Yeah, that’s sort of what was going through my head and for all I know they could have been debating whether fish have the right to get married for the first 15 minutes. Happily though the words did manage to leave my mouth in reasonably good order when my name was called but that was by no means the end of my silent meltdown. Oh no, then you have another desperate 10 minutes of trying to figure out just what in the hell you’re going to say next. As it happens, Dimbers never did come back to me, the danger passed and I spent the next 40 minutes feeling like my jammies had been rustled in the most profound way – which led to another weird phenomenon…

It matters who you are sitting next to.

My immediate neighbour on the night was a very jaunty and engaging guy named Jonathan who had an absolutely infectious enthusiasm for what was occurring in front of us. Given my somewhat shell-shocked state and the fact that I was no longer capable of independent thought I found myself becoming nothing less than a human extension of Jonathan’s will. If he clapped, I clapped. If he grinned and nodded, I grinned and nodded. Whatever he said, I agreed with wholeheartedly. Luckily for me, Jonathan doesn’t appear to be a howling mad extremist and to the best of my knowledge I didn’t give my involuntary endorsement to bringing back the birch/sending Qatada to the Moon/replacing the Cabinet with a Facebook group.

If you think being on the show is weird watching it back an hour later AND following the #bbcqt feed will blow your head clean off.

So I survived the show and then scurried home in a somewhat agitated, hungry and dehydrated state (the dehydration was my fault. Fear of needing a wee in the middle of the show had led me to forgo fluids for a frankly ludicrous period of time). Given how late the recording had gone on I literally got through the door just as it was about to start and never really got a second to collect my thoughts. So there we were, myself and my better half, the show starts and there I am! My phone starts making all sorts of noises as friends start texting. Then I ask my question and the camera cuts back to me for a response shot and all I can think is ‘JESUS CHRIST WHY DO I KEEP LICKING MY LIPS SO MUCH? I LOOK LIKE A TONGUE PERVERT!’. Then my phone goes absolutely mental and I check Twitter to see what’s going on. People, it turns out, have opinions about my beard and quite diverse opinions at that. And then I realise what I’m doing: I’m sitting in my front room, watching me an hour ago whilst simultaneously watching what a bunch of strangers think about my beard. It was at that point that my brain gave in and conceded that I had in fact become stuck in the Matrix.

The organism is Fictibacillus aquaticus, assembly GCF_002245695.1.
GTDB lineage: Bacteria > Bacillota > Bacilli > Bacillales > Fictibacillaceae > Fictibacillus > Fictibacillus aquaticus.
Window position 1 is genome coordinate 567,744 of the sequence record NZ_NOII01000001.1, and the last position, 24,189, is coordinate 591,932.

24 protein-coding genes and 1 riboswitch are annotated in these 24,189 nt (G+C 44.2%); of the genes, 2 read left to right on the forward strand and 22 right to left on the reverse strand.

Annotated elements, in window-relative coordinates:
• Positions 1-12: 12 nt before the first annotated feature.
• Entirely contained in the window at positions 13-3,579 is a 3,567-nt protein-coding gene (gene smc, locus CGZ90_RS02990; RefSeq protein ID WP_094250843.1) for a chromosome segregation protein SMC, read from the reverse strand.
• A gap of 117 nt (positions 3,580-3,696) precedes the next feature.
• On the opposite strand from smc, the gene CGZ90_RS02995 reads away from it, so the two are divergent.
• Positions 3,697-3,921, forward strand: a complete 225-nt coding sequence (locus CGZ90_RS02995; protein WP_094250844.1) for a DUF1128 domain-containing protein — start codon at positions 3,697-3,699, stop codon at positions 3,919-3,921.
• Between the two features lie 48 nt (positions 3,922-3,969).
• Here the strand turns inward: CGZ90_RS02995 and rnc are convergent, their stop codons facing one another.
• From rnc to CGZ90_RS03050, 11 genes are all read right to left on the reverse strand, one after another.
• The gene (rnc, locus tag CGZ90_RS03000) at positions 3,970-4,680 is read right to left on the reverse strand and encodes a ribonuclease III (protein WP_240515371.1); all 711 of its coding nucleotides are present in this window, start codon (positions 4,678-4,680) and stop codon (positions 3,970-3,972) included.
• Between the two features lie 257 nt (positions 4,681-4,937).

And the show itself?

It was bloody good. Tim Farron is now totally my favourite person in the whole wide world, the venom between Galloway and Aaronovitch was both very real and very visceral, Warsi wasn’t bad and I am now forced to admit that yes, I do have a weird and slightly uncomfortable crush on the Labour Party’s Appropriate Adult, Yvette Cooper (I think it’s her long neck. See Fig. 1). In some ways it was a shame that I was too distracted to really pick up on any of the real substance but if you were in the market for political theatre last night, you got it in spades.

yvette-cooper-david-dimbleby-long-neck-gif

So there you go, that’s how my little adventure into the real-life world of Question Time went and I must say that it was a pretty grand experience. No scores this week as my head’s just a little too mangled to spend half an hour searching an online rhyming dictionary but rest assured that no-one would have scored below 6, such was the calibre of the panel. Anyway, thanks for reading and normal service will resume next week.

Next week Lemmings, next week…